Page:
Tasha also adds how this new regulation may be welcomed by the nurses who are going to great lengths to try to retain as much of their modesty as possible.
“Right now, from what I see on my way to work, there are healthcare professionals who wear their uniform, but they will also wear a jacket and tudung when they are commuting to and from work, even in the hot weather.”
Yet, Tasha is still uncertain if she will immediately jump on this opportunity to don the hijab at work. She is still relatively new to wearing the hijab—after only two years. Nevertheless, she is still grateful for this option to do so, especially on behalf of the Muslim healthcare professionals whose once-upon-a-time dream will soon become a reality.
Things are a little more complicated for Sakina, who has already chosen to pursue a degree in biological sciences.
I asked Sakina if she felt any sort of regret now, after hearing the news and if she would consider going back to nursing.
“I am in my final year, and there’s nothing much I can do about the time lost. It might not be time lost entirely because I have spent my time in university fruitfully, but, in a sense, it’s time I could have spent elsewhere, especially if nursing then was a possibbility.”
She accepts that it is not the most lucrative or practical option for her to go back to nursing now, no matter how meaningful the work may be.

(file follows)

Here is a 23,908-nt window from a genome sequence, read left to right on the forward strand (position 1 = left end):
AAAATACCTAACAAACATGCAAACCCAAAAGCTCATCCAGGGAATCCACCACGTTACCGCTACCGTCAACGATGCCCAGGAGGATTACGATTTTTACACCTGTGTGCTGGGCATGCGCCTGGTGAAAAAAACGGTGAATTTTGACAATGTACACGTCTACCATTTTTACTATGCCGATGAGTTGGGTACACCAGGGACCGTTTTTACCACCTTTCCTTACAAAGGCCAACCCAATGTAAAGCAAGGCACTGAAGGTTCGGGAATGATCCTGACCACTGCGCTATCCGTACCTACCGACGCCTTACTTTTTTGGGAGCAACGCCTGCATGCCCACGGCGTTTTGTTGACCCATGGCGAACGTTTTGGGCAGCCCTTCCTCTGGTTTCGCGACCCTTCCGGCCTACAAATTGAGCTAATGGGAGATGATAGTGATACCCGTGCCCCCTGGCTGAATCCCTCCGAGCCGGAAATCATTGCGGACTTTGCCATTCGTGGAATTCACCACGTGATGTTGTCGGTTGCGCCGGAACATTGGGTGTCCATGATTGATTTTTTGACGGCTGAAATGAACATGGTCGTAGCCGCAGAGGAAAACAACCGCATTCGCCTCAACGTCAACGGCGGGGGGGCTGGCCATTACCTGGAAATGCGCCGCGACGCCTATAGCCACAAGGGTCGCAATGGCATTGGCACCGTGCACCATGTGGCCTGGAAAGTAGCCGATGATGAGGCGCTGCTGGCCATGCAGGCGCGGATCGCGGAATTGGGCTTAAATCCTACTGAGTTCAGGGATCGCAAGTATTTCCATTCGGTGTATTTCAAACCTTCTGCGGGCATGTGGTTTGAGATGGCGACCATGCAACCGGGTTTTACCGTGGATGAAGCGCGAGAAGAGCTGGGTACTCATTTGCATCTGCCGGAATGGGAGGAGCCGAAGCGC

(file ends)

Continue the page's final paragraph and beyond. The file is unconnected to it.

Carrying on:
Ultimately, it was a bittersweet moment for Sakina when the news first broke regarding this changing policy.
“There was some sense of envy because I knew it favoured those who are entering the field now. They can make this choice, and I’m happy that they have this choice. But it was also something me and a lot of my hijabi friends who were interested in healthcare didn’t have back then.”
“Not just a matter for Muslims”
The Prime Minister’s declaration of the tudung as “a national issue” inadvertently transformed the headscarf into an issue that transcended the Muslim community, giving it the level of awareness it now has in public discourse.
But perhaps it may also bring a sense of unwanted attention to a relatively personal decision.
It seems easier to discuss these things when we’re on the outside looking in. It’s easier to have debates and discussions determining people’s lives when we’re not the person being discussed. But it may be harder for us to empathise precisely because we aren’t in their shoes.
Contrarily, Sakina concedes that it is difficult to untangle ourselves from politics in the world we live in today.
“From the way the world perceives Muslims to how the media portrays us, there’s no way to separate my identity and politics. And it’s something I’m not happy or comfortable acknowledging because my hijab should be about my relationship with God. But I also understand that we live with people,” she wryly jokes.
“We live in a society where we are all different. So I can’t be completely selfish about certain aspects of my identity.”
Sakina’s words ring true in light of the tremendous historical and sociopolitical weight resting in the threads of a thin sliver of cloth wrapped around the head of a Muslim woman. These threads may feel like it’s made of lead, but they are essential in weaving the tapestry of our country—a tapestry that might better resemble our national aspiration towards racial harmony.
“People will always look at you for being different,” notes Sakina. “And as long as differences persist, there’s always going to be something political about it. But at least we are having these difficult conversations and hearing contradicting opinions. At least, eventually, we get to see things from a different lens.”